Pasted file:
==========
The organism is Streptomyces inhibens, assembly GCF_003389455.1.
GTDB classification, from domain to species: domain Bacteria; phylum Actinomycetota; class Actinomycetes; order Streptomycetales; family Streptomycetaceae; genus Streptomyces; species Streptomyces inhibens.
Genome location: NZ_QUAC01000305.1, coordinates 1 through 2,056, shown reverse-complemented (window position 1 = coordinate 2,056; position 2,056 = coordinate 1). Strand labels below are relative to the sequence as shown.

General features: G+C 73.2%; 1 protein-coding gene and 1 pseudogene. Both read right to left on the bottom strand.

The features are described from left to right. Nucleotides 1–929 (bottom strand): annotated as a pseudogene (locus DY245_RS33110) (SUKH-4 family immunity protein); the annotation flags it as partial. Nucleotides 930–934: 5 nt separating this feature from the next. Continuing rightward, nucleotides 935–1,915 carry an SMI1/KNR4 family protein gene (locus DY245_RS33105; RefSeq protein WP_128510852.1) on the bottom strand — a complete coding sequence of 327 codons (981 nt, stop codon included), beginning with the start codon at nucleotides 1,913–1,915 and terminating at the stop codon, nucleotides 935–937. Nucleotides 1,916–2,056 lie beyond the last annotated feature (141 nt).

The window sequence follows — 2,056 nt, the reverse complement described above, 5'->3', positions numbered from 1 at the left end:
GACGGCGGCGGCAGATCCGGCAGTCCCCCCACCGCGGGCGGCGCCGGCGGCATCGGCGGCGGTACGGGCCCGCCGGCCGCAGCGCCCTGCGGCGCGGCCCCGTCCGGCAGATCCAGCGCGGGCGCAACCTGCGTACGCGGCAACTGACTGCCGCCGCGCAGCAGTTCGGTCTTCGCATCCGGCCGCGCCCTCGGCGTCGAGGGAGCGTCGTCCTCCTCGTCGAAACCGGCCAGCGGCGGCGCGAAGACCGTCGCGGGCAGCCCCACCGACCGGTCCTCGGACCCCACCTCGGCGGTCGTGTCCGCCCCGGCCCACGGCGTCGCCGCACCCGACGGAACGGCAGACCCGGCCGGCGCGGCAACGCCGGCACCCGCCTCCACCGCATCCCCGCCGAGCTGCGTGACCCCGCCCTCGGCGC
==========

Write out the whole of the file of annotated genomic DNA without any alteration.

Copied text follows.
The organism is Streptomyces inhibens, assembly GCF_003389455.1.
GTDB classification, from domain to species: domain Bacteria; phylum Actinomycetota; class Actinomycetes; order Streptomycetales; family Streptomycetaceae; genus Streptomyces; species Streptomyces inhibens.
Genome location: NZ_QUAC01000305.1, coordinates 1 through 2,056, shown reverse-complemented (window position 1 = coordinate 2,056; position 2,056 = coordinate 1). Strand labels below are relative to the sequence as shown.

General features: G+C 73.2%; 1 protein-coding gene and 1 pseudogene. Both read right to left on the bottom strand.

The features are described from left to right. Nucleotides 1–929 (bottom strand): annotated as a pseudogene (locus DY245_RS33110) (SUKH-4 family immunity protein); the annotation flags it as partial. Nucleotides 930–934: 5 nt separating this feature from the next. Continuing rightward, nucleotides 935–1,915 carry an SMI1/KNR4 family protein gene (locus DY245_RS33105; RefSeq protein WP_128510852.1) on the bottom strand — a complete coding sequence of 327 codons (981 nt, stop codon included), beginning with the start codon at nucleotides 1,913–1,915 and terminating at the stop codon, nucleotides 935–937. Nucleotides 1,916–2,056 lie beyond the last annotated feature (141 nt).

The window sequence follows — 2,056 nt, the reverse complement described above, 5'->3', positions numbered from 1 at the left end:
GACGGCGGCGGCAGATCCGGCAGTCCCCCCACCGCGGGCGGCGCCGGCGGCATCGGCGGCGGTACGGGCCCGCCGGCCGCAGCGCCCTGCGGCGCGGCCCCGTCCGGCAGATCCAGCGCGGGCGCAACCTGCGTACGCGGCAACTGACTGCCGCCGCGCAGCAGTTCGGTCTTCGCATCCGGCCGCGCCCTCGGCGTCGAGGGAGCGTCGTCCTCCTCGTCGAAACCGGCCAGCGGCGGCGCGAAGACCGTCGCGGGCAGCCCCACCGACCGGTCCTCGGACCCCACCTCGGCGGTCGTGTCCGCCCCGGCCCACGGCGTCGCCGCACCCGACGGAACGGCAGACCCGGCCGGCGCGGCAACGCCGGCACCCGCCTCCACCGCATCCCCGCCGAGCTGCGTGACCCCGCCCTCGGCGC